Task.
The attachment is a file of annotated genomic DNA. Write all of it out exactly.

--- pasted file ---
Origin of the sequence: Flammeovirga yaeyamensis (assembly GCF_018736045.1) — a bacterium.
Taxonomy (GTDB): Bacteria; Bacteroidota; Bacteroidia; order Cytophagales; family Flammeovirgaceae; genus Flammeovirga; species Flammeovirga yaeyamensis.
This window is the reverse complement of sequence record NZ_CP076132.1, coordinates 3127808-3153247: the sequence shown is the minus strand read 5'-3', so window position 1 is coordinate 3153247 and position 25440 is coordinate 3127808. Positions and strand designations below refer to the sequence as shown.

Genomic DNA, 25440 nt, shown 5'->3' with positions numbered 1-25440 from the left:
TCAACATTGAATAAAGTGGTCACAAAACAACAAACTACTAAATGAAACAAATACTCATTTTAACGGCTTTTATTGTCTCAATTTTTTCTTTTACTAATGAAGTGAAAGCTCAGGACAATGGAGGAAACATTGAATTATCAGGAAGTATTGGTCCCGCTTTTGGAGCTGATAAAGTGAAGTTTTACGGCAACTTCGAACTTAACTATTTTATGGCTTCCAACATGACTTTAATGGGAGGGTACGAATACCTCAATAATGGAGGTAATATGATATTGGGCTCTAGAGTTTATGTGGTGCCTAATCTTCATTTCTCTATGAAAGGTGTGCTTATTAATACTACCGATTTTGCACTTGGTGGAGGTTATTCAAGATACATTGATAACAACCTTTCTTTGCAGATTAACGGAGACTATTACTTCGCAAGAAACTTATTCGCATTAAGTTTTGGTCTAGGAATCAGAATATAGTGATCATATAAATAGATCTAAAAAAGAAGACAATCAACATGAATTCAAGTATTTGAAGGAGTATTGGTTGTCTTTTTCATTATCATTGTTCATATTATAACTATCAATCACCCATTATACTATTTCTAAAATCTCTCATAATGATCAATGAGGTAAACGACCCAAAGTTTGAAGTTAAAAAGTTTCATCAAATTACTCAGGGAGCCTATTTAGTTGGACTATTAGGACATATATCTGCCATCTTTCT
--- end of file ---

Origin of the sequence: Flammeovirga yaeyamensis (assembly GCF_018736045.1) — a bacterium.
Taxonomy (GTDB): Bacteria; Bacteroidota; Bacteroidia; order Cytophagales; family Flammeovirgaceae; genus Flammeovirga; species Flammeovirga yaeyamensis.
This window is the reverse complement of sequence record NZ_CP076132.1, coordinates 3127808-3153247: the sequence shown is the minus strand read 5'-3', so window position 1 is coordinate 3153247 and position 25440 is coordinate 3127808. Positions and strand designations below refer to the sequence as shown.

Genomic DNA, 25440 nt, shown 5'->3' with positions numbered 1-25440 from the left:
TCAACATTGAATAAAGTGGTCACAAAACAACAAACTACTAAATGAAACAAATACTCATTTTAACGGCTTTTATTGTCTCAATTTTTTCTTTTACTAATGAAGTGAAAGCTCAGGACAATGGAGGAAACATTGAATTATCAGGAAGTATTGGTCCCGCTTTTGGAGCTGATAAAGTGAAGTTTTACGGCAACTTCGAACTTAACTATTTTATGGCTTCCAACATGACTTTAATGGGAGGGTACGAATACCTCAATAATGGAGGTAATATGATATTGGGCTCTAGAGTTTATGTGGTGCCTAATCTTCATTTCTCTATGAAAGGTGTGCTTATTAATACTACCGATTTTGCACTTGGTGGAGGTTATTCAAGATACATTGATAACAACCTTTCTTTGCAGATTAACGGAGACTATTACTTCGCAAGAAACTTATTCGCATTAAGTTTTGGTCTAGGAATCAGAATATAGTGATCATATAAATAGATCTAAAAAAGAAGACAATCAACATGAATTCAAGTATTTGAAGGAGTATTGGTTGTCTTTTTCATTATCATTGTTCATATTATAACTATCAATCACCCATTATACTATTTCTAAAATCTCTCATAATGATCAATGAGGTAAACGACCCAAAGTTTGAAGTTAAAAAGTTTCATCAAATTACTCAGGGAGCCTATTTAGTTGGACTATTAGGACATATATCTGCCATCTTTCT